“Mr. Roosevelt” Brings Humor to the Humiliation of Heartbreak



There are 125 films playing at the Festival which makes it very difficult to commit to a set schedule. As hard as I tried, I couldn’t fit Noel Wells’ directorial debut, MR. ROOSEVELT into my schedule, but then in a serendipitous act by the programming Gods, they added another screening at the last minute. However, I was scheduled to see another film at the same time. It was a real Sophie’s Choice. There’s been good buzz circling around about Mr. Roosevelt so while pondering over this Sophie’s Choice over a pair of breakfast tacos, my gut finally told me to watch the Wells’ film. I’m so happy that I followed by breakfast taco-filled gut.

Wells stars as Emily, a struggling comedian who moved to from Austin (the film parallels her real life). When she gets a call from her ex-boyfriend Eric (Nick Thune) about some terrible news about the cat (the titular Mr. Roosevelt) they once shared, she immediately heads down south. While there, she meets with Eric and his over-achieving girlfriend Celeste (Britt Lower), who Emily refers to as a Pinterest board personified. Emily immediately feels uncomfortable in this bizarre meeting, but things that more awkward when they insist that they stay at their house — the house that was once hers and Eric’s.

As things unfold, she learns that Eric has done away with his dreams of becoming of musician and has since pursued a career in real estate. Meanwhile, Celeste wants to get to know Emily more — but it feels like she is condescending and passive aggressive while doing so. She unintentionally insults her career, wardrobe, and life choices and Emily eventually loses it and finds solace in Jen (Daniella Pineda), a free-spirited drummer/waitress that is the epitome of Austin. Even so, lots of changed since Emily has left Austin and the more time she spends there, the more helpless she feels. But through all of the change, she looks to come to terms with everything — that is, if she doesn’t lose her mind first.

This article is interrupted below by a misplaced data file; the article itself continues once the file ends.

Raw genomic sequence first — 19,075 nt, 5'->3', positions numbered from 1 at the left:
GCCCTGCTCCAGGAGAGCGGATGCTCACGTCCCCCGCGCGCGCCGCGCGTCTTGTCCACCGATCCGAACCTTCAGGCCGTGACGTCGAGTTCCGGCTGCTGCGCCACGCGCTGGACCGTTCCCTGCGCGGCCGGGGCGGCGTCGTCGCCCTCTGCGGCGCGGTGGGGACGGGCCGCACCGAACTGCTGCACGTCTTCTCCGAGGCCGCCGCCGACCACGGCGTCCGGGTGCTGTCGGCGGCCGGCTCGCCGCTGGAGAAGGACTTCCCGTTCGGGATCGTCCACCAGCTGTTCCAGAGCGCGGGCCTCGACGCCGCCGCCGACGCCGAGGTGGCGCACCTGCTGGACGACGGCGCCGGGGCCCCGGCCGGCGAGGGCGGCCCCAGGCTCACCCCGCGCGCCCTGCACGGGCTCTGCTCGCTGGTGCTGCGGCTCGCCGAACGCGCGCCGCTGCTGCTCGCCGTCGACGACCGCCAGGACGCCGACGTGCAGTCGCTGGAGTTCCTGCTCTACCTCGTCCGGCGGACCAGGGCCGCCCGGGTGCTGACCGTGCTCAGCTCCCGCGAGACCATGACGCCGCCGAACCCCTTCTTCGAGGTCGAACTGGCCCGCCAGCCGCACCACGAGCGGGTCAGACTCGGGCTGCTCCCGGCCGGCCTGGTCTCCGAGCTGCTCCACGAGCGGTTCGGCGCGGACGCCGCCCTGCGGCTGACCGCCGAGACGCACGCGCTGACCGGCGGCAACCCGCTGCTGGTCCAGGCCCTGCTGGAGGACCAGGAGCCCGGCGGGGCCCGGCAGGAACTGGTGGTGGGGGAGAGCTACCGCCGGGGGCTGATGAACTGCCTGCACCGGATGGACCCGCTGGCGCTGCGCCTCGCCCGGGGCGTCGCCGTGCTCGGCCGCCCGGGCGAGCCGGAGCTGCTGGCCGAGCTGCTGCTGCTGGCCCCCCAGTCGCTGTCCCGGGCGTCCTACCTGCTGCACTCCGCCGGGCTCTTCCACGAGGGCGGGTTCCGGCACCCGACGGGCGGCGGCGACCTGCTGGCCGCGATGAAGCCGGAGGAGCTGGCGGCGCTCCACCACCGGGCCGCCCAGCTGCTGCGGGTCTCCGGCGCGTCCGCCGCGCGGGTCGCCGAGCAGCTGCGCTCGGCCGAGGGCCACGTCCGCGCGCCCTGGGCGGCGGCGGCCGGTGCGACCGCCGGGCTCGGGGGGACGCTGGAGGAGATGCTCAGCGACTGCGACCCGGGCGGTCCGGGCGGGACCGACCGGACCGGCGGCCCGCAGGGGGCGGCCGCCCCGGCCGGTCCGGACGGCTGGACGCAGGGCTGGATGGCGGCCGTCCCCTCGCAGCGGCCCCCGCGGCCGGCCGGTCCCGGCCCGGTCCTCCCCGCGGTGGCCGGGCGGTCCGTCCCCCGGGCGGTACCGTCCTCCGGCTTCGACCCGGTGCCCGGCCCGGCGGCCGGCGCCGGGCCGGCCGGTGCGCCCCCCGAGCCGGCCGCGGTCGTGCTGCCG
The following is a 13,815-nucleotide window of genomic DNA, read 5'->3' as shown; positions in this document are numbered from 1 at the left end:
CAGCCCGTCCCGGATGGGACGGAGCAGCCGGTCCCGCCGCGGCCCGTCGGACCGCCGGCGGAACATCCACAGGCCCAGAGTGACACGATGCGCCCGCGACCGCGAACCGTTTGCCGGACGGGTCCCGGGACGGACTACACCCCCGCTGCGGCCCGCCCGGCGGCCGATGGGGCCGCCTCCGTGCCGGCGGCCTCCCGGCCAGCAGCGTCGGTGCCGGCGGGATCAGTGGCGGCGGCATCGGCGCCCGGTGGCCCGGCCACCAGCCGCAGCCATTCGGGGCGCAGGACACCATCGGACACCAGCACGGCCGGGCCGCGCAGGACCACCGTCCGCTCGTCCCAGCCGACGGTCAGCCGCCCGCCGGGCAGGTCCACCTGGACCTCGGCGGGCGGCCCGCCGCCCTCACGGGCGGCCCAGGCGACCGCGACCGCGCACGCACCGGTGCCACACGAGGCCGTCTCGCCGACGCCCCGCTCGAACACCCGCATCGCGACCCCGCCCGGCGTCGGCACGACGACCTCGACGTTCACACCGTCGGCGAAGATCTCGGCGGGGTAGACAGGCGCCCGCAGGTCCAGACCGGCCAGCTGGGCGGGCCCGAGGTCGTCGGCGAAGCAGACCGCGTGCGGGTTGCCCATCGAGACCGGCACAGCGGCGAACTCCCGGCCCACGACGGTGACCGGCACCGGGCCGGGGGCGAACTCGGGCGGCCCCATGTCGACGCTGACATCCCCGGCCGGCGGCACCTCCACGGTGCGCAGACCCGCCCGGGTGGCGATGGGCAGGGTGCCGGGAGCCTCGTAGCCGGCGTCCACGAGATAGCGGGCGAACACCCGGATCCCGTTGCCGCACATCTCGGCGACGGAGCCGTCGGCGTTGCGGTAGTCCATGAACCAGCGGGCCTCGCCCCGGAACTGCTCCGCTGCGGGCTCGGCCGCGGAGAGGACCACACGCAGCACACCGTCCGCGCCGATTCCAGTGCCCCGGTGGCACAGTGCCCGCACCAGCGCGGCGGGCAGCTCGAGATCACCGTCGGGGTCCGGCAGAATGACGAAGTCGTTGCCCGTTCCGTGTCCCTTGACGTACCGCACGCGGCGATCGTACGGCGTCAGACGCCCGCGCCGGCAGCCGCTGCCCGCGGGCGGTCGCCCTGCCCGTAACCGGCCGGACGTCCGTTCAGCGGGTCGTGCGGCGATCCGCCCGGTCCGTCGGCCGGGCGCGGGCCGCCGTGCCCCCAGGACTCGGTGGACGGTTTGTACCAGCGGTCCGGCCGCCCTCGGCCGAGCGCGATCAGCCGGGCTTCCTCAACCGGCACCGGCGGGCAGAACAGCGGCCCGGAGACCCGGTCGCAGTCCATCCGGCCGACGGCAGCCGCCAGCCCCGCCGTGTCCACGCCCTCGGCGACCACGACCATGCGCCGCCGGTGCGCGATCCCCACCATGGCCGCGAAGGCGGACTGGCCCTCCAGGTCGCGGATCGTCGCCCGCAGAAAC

Whatever you do, don’t call Mr. Roosevelt quirky. Thrift shop dresses are quirky. Ironic coffee shop wall art is quirky. This comedy is not. What could have been an ordinary, boilerplate indie rom-com of the ilk,  is a solid feature debut with lively personality and perspective from Wells. Known for her stint on Saturday Night Live and her role on the Netflix hit Master of None, Wells showcases her as a writer, director, and comedic lead with Mr. Roosevelt. It’s like she was waiting for the perfect moment to show us what she is capable of — and at  was the perfect platform.

So far, the festival has been filled with good films, but Wells made a great one. Mr. Roosevelt is this year’s festival standout. Shot in 16mm, it’s a crowd-pleasing delight that will charm your pants and top off. Wells is a delight when she’s delivering the funny and earnest when serving up the drama. Accompanied by stellar performances by Thune, Lower, Pineda, and stoner scene-stealer Andre Hyland, the film will have you smiling from beginning to end with its uplifting tone of self-discovery, on-point jokes, and overwhelming love of Austin.  Most of all, it’s a story that gives a funny, yet very real portrayal of coming face-to-face with the aftermath and emotional baggage left behind after a not-so-great break-up. Needless to say, Wells is off to a good start as a filmmaker. Her distinct voice and vision will leave the audience wondering what she will do next — which is always a sign of a good director.


Not yet rated
Running time: 90 minutes

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Dino watches too much , enjoys reality singing competitions and laughs inappropriately during dramatic films. He’s a fan of comedy, , and comedy . He’s a reformed comic book geek and thinks “The Goonies” is the best movie of all time. When he isn’t stuffing his face with a burrito, he’s thinking about his next trip to Disneyland.
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